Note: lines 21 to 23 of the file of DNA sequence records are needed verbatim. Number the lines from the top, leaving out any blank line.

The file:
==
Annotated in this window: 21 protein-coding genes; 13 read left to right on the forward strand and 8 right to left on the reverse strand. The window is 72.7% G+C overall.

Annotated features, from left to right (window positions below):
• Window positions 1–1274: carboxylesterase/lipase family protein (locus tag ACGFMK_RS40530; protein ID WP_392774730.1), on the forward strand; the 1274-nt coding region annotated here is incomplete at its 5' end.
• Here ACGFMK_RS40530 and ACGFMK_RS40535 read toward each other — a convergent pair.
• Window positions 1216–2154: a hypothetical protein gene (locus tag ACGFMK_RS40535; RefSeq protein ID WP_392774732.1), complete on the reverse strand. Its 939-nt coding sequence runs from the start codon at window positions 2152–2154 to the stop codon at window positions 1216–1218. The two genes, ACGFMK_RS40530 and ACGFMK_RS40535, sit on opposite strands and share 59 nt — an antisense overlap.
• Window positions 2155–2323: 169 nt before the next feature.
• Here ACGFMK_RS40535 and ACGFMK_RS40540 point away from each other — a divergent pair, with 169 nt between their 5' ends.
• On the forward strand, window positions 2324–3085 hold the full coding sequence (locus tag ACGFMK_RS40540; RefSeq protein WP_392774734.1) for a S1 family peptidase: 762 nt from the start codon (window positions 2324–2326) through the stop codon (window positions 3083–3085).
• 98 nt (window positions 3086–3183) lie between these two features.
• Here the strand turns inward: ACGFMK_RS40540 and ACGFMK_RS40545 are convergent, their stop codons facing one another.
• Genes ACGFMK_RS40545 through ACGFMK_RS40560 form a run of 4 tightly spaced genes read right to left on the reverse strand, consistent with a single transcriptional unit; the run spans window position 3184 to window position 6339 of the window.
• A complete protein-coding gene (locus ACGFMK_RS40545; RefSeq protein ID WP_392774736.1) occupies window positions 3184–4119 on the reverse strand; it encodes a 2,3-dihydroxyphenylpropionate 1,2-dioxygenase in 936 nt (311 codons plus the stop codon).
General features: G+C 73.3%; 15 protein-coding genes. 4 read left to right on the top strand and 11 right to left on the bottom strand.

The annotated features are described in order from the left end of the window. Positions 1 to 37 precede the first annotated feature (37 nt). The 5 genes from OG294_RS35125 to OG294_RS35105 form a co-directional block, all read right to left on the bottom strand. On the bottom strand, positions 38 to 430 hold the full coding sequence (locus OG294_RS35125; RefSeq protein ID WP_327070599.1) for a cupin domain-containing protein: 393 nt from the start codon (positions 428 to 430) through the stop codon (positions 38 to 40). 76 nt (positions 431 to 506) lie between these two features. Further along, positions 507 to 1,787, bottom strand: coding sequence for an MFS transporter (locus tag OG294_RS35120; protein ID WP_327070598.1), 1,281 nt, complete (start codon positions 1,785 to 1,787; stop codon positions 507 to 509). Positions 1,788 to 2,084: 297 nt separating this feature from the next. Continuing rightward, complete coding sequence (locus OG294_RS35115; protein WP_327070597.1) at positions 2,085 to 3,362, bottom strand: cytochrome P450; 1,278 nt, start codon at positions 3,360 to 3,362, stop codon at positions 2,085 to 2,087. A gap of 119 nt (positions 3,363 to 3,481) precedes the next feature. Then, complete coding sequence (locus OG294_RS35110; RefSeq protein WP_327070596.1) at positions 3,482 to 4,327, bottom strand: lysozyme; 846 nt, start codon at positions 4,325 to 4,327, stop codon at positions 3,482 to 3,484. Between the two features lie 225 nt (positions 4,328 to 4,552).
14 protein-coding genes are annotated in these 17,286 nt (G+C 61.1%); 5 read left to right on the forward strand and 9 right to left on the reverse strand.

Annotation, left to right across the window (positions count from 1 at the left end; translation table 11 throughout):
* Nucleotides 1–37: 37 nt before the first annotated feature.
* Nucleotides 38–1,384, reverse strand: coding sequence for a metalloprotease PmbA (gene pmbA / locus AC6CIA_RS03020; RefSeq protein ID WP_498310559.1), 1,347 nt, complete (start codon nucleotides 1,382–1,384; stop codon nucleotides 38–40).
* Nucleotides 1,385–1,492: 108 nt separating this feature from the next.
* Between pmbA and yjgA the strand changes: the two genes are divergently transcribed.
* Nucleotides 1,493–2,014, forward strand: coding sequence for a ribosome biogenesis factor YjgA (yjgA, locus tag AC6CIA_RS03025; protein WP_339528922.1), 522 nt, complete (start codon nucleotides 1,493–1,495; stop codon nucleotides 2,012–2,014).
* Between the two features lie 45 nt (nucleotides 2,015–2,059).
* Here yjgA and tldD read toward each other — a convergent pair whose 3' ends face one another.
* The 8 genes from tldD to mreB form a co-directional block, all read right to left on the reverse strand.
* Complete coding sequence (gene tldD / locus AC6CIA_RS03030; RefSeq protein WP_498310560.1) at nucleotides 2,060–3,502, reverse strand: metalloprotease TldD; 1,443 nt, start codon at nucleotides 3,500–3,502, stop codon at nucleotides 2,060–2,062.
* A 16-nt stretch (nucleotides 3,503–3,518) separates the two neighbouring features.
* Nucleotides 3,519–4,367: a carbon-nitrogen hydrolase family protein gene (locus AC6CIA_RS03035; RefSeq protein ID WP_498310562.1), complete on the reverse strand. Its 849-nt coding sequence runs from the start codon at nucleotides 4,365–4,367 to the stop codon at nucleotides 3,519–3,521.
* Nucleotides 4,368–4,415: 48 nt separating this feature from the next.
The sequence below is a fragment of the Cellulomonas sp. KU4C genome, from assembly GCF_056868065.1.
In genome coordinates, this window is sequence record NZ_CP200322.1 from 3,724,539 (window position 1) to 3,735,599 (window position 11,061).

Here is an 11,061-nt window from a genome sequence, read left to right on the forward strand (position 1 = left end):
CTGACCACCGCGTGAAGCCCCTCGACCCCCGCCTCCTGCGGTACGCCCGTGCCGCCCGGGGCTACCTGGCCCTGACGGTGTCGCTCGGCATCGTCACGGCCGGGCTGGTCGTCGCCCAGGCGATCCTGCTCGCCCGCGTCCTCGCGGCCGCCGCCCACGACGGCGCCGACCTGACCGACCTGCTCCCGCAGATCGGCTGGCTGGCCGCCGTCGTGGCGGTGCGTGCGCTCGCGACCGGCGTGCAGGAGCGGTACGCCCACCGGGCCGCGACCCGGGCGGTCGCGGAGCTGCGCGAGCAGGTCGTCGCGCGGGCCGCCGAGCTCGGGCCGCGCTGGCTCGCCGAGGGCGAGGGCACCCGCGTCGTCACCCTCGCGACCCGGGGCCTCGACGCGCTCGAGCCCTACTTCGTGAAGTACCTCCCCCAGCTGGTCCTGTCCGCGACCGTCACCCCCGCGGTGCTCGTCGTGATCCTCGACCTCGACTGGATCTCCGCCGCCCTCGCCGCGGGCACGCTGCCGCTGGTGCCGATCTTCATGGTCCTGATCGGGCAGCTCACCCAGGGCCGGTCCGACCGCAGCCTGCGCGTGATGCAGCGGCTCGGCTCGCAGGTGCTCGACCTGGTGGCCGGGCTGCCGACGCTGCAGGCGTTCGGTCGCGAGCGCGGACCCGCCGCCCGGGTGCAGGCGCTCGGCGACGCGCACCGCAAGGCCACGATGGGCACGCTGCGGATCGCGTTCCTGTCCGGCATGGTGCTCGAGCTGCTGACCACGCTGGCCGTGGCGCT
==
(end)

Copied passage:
* Nucleotides 1,493–2,014, forward strand: coding sequence for a ribosome biogenesis factor YjgA (yjgA, locus tag AC6CIA_RS03025; protein WP_339528922.1), 522 nt, complete (start codon nucleotides 1,493–1,495; stop codon nucleotides 2,012–2,014).
* Between the two features lie 45 nt (nucleotides 2,015–2,059).
* Here yjgA and tldD read toward each other — a convergent pair whose 3' ends face one another.